TALLAHASSEE, Fla. (AP) — Some appointments by Florida Gov. Rick Scott appear in jeopardy of getting passed up this year by the Florida Senate.
Among those at the top of list: The state's surgeon general and leader of the state Department of Health.
John Armstrong isn't alone. The Senate appears unlikely to confirm all 11 people appointed in the last year to the board charged with running fledgling Florida Polytechnic University in Lakeland.
Sen. Jack Latvala, R-Clearwater and chairman of the Senate panel responsible for screening appointments, said a decision was made against confirming the university board members because the fate of the school remains "in flux."
The school was established last year by the Florida Legislature, but it still doesn't have any students. There have been discussions about whether the university should be placed under the control of another college.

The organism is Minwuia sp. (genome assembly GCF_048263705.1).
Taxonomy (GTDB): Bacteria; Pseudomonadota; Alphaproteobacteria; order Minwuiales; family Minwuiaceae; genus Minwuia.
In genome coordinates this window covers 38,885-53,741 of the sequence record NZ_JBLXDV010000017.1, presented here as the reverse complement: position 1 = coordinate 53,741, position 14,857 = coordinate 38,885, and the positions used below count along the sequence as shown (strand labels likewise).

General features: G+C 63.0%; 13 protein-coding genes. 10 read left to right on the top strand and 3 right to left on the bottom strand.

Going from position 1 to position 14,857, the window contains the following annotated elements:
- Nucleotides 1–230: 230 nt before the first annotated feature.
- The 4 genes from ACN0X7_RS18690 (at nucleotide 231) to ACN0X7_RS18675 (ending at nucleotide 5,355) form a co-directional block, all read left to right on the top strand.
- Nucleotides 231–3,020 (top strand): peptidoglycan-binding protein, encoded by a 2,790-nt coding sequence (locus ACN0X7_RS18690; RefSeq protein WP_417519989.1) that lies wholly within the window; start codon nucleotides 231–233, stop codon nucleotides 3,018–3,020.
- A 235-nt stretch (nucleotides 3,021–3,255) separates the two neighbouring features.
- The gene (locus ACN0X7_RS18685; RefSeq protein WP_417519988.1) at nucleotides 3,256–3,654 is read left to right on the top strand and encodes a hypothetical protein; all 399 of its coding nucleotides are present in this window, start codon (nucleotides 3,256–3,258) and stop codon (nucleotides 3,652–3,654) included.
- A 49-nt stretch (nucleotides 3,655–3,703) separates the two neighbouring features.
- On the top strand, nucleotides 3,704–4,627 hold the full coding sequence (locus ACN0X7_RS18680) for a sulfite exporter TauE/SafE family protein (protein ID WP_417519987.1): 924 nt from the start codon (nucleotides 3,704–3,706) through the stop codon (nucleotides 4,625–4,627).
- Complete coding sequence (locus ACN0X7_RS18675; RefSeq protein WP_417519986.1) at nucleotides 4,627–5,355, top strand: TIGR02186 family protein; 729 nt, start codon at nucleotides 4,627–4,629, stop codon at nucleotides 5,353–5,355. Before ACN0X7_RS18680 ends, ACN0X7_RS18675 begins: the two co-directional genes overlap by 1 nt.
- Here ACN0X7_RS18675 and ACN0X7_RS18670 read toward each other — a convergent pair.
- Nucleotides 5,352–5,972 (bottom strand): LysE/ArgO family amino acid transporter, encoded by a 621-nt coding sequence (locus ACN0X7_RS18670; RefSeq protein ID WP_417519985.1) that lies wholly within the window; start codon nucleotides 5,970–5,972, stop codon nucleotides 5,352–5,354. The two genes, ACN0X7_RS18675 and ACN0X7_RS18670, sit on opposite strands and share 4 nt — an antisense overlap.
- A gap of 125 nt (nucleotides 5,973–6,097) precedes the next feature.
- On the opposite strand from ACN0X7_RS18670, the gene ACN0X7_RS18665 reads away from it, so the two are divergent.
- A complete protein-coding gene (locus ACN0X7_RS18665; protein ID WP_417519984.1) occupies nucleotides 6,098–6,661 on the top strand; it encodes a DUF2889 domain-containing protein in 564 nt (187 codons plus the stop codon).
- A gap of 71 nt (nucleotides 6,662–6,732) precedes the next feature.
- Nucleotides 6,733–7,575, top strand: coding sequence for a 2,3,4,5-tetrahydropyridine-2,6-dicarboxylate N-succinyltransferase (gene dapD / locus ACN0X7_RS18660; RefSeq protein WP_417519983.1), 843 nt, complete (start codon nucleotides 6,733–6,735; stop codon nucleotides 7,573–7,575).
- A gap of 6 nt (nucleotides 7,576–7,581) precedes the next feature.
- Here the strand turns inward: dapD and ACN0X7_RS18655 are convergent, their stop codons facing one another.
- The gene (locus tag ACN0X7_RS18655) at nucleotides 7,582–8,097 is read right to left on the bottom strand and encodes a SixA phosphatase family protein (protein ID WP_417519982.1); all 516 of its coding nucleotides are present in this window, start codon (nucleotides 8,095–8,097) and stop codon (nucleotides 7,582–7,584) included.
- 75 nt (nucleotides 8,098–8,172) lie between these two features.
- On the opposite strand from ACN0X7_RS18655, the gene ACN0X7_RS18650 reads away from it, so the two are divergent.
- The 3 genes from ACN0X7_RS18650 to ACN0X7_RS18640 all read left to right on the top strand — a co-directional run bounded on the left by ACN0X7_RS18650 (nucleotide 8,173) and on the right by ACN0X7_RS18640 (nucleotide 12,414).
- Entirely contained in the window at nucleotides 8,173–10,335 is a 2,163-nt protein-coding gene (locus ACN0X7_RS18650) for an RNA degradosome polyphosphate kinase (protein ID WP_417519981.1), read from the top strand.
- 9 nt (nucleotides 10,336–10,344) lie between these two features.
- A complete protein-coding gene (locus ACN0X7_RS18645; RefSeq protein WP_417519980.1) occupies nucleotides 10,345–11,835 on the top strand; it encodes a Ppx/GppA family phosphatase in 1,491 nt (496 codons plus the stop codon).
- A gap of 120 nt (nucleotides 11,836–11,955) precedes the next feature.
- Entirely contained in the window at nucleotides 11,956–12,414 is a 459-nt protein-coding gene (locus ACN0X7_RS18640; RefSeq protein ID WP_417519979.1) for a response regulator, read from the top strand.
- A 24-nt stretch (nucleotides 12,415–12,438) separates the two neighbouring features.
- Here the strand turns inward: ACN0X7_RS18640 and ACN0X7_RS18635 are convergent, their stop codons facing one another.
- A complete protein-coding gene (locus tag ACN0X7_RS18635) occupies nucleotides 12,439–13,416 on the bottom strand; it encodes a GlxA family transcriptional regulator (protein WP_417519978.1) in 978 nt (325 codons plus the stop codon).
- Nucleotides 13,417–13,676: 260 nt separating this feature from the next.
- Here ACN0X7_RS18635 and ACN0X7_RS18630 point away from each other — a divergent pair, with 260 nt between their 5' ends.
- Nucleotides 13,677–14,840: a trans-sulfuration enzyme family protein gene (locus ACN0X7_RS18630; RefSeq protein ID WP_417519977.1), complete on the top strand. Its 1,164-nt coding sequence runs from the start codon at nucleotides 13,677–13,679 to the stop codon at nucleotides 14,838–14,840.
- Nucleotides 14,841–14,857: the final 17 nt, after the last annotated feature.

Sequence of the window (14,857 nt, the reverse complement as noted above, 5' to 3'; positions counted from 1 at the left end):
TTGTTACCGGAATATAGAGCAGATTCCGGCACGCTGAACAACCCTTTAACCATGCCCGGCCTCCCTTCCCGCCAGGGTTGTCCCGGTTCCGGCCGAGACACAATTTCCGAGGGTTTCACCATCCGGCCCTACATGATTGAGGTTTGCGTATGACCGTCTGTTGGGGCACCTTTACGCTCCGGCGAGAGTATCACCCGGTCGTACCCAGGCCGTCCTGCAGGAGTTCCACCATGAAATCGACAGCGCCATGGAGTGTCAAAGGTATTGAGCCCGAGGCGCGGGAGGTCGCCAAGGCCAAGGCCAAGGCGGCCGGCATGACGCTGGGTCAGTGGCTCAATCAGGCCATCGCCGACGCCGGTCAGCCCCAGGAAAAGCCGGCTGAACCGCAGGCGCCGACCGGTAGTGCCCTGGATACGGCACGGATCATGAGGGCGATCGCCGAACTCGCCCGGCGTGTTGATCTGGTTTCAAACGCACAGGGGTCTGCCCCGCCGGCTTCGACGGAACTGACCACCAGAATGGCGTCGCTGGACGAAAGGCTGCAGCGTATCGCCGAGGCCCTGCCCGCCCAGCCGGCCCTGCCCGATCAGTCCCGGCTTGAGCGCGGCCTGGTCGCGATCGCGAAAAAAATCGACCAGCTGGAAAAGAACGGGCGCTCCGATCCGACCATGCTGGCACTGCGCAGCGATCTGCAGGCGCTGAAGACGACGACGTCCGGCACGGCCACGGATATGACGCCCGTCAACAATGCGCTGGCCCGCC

Latvala said that some senators have questioned the ability of Armstrong, a former top official at the University of South Florida medical school, to work with other officials.
"I think we have decided he should have to come back next year," Latvala said.
Armstrong is up for a confirmation vote on Tuesday in a different Senate committee. But if Latvala does not place him on the final list that goes before the Senate, the governor will have to reappoint him in order for Armstrong to remain in his $140,000 a year job.
Florida has a two-step process for appointments. Under state law, the governor must reappoint anyone not confirmed by the Florida Senate. If the Senate fails to act a second time then the person has to leave the position for a year.
Last year, the Senate failed to confirm more than 400 appointments made by Scott, including several agency heads and top appointments to the State Board of Education as well as university and college boards.
Latvala said that this year legislators were working diligently to confirm those reappointed a second time by the governor.
He said there was only a small number of people who would not get confirmed. One of those is the controversial chairwoman of the Valencia College in Central Florida.